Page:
Why couldn't I handle the basics? My shortcomings as a homemaker frustrated me. I had read enough to know that I had it easy compared to women in the past. I didn't have to go outside and pump water like my grandmother did. I didn't have to kill a chicken and dress it to make supper. I had a gas stove,a refrigerator, a freezer, a crockpot, a washer and dryer. I was rich compared to women throughout the ages, and I knew it. What was wrong with me?"
           Wait... there's more than one of us? I'm sure I won't make any friends by saying this, but Hurricane Feminism has left a lot of poorly disciplined girls and women in its wake. We now have this primadonna mentality running rampant, but I won't follow that rabbit trail this time. Stay-at-home moms now seem to be something revolutionary when really it's one of the simplest and most natural occupations. How the tables have turned! Motherhood and homemaking were once the locked chains around women to which Feminism and all its tenets (a rewarding career, no obligation to a husband or children, so-called equal standing with men) were the key. Now, I see women bound to their images, slaves to fashion, bound to their jobs (whether menial or "rewarding") in order to keep themselves within four walls in this rotten economy. I found liberation in my role as a mother and wife. I used to say I wanted to go back to work after my son was born because I was too lazy to be a stay-at-home mom!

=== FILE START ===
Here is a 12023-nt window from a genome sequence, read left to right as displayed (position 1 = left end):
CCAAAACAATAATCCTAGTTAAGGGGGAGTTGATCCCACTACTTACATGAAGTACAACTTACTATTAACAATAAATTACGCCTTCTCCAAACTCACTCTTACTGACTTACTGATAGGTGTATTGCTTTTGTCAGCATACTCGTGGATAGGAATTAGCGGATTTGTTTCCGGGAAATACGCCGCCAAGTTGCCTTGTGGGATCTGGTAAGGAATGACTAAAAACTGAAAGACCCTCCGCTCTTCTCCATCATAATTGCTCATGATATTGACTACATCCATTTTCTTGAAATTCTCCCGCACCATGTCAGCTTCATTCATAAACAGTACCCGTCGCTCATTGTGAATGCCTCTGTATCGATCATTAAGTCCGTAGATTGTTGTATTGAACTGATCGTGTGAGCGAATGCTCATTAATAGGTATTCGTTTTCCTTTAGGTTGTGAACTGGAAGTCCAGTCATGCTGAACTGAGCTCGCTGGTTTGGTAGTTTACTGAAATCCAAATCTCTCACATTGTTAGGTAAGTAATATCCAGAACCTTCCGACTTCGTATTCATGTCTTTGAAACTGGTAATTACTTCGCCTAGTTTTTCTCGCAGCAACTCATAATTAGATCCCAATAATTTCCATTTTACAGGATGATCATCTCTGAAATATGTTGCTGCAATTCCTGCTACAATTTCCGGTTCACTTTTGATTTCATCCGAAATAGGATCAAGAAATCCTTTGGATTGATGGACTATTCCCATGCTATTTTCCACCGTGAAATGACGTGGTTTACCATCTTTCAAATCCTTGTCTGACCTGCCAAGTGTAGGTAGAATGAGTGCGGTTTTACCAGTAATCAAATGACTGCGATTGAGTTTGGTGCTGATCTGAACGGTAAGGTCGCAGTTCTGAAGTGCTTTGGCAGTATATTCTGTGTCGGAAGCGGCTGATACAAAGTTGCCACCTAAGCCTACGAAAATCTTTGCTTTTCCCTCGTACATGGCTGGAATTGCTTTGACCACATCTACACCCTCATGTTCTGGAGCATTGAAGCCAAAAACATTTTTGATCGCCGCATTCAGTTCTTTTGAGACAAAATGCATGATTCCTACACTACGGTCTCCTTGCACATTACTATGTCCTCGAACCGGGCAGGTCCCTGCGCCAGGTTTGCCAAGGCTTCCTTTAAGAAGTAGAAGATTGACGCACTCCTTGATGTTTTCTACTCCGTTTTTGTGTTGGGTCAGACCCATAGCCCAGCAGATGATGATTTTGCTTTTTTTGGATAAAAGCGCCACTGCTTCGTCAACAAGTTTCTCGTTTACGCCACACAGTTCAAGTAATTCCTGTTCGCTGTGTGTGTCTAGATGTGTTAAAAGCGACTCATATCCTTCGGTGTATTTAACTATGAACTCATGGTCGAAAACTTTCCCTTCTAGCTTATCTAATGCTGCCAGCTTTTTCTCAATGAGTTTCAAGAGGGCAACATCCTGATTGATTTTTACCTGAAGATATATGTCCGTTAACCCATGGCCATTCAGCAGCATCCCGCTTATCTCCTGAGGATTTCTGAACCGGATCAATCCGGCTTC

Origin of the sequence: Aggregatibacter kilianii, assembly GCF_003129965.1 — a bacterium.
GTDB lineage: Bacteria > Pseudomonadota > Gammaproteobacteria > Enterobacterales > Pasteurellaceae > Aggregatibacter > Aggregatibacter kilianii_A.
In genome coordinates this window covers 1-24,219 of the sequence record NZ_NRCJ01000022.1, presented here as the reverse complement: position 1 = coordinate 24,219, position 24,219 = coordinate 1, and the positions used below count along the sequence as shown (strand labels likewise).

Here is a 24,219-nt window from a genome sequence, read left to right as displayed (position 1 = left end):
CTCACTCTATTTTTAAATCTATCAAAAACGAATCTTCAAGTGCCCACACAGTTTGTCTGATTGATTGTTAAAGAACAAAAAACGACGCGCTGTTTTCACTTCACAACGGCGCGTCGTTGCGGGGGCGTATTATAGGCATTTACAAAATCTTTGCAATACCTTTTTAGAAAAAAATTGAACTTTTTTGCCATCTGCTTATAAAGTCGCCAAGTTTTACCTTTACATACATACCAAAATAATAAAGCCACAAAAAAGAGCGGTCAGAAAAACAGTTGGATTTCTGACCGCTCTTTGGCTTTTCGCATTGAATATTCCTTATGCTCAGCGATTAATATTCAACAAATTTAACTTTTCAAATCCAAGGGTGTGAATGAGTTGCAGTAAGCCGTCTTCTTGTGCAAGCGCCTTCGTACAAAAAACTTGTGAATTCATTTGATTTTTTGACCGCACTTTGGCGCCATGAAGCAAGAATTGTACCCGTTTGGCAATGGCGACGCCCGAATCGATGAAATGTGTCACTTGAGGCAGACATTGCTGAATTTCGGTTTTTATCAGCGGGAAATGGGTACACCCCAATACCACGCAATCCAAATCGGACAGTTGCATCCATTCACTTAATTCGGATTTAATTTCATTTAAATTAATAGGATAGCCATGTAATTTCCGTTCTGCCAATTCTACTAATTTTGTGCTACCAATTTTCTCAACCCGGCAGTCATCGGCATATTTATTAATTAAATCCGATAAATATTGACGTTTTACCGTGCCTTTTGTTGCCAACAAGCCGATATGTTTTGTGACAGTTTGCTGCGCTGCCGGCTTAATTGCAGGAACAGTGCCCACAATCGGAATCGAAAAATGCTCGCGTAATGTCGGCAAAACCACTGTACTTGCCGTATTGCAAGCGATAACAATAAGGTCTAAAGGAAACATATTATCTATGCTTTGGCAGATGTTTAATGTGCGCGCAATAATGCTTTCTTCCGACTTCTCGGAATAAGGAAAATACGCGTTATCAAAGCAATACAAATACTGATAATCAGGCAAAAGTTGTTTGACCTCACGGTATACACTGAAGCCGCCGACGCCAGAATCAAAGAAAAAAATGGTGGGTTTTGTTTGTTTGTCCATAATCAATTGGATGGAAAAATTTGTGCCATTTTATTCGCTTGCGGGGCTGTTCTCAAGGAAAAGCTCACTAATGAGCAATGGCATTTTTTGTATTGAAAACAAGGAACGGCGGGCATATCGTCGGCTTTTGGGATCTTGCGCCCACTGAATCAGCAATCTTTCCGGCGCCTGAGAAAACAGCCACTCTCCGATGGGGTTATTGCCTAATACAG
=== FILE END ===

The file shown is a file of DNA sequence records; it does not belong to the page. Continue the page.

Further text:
Anyway, I cannot recommend this book highly enough if you're one of those who has been told "there's no manual" to things like managing a family and a house. I beg to differ! Because of what I'm picking up as I read this book, I find myself not only with the energy and the plan but the desire to make the absolute most of my resources and make my shoebox apartment (I'm thinking I'll start calling it the Abiding Place) a home! I too, am blessed! I'm done complaining about this apartment, something I could do with no end! Plenty of women make homes of sod and straw, why not me with my apartment? I'm not owed anything better than what I have. I work with what I have and I pray about the rest. The author, Kim Brenneman, suggests putting encouraging scriptures up throughout the house. My verse for this apartment?
Proverbs 15:16 Better is little with the fear of the LORD than great treasure and trouble therewith. (KJV)
          So, if you read this blog, I'm glad for it. I do more noteworthy things with my days than I've mentioned so far, and I believe I'll work some space into my routine for regular blog writing. You deserve to know how awesome life is through the Alpha Delta lens :)
          Is there any habit you've had to train yourself out of in the transition from teenage years to adulthood? I'd love to hear your success story. I used to eat nothing but Stauffer's frozen dinners until I started literally forcing myself to eat vegetables and whole foods. I no longer have nightmares about mushrooms and bell peppers. How about you?

                                      Alpha Delta

What's for dinner?: When my taller half gets home, I hope to coax him into taking us out to the Blue Ribbon Smokehouse in Phelps, NY!
Verse of the day: 1John 4:17 Herein is our love made perfect, that we may have boldness in the day of judgment: because as he is, so are we in this world. (KJV)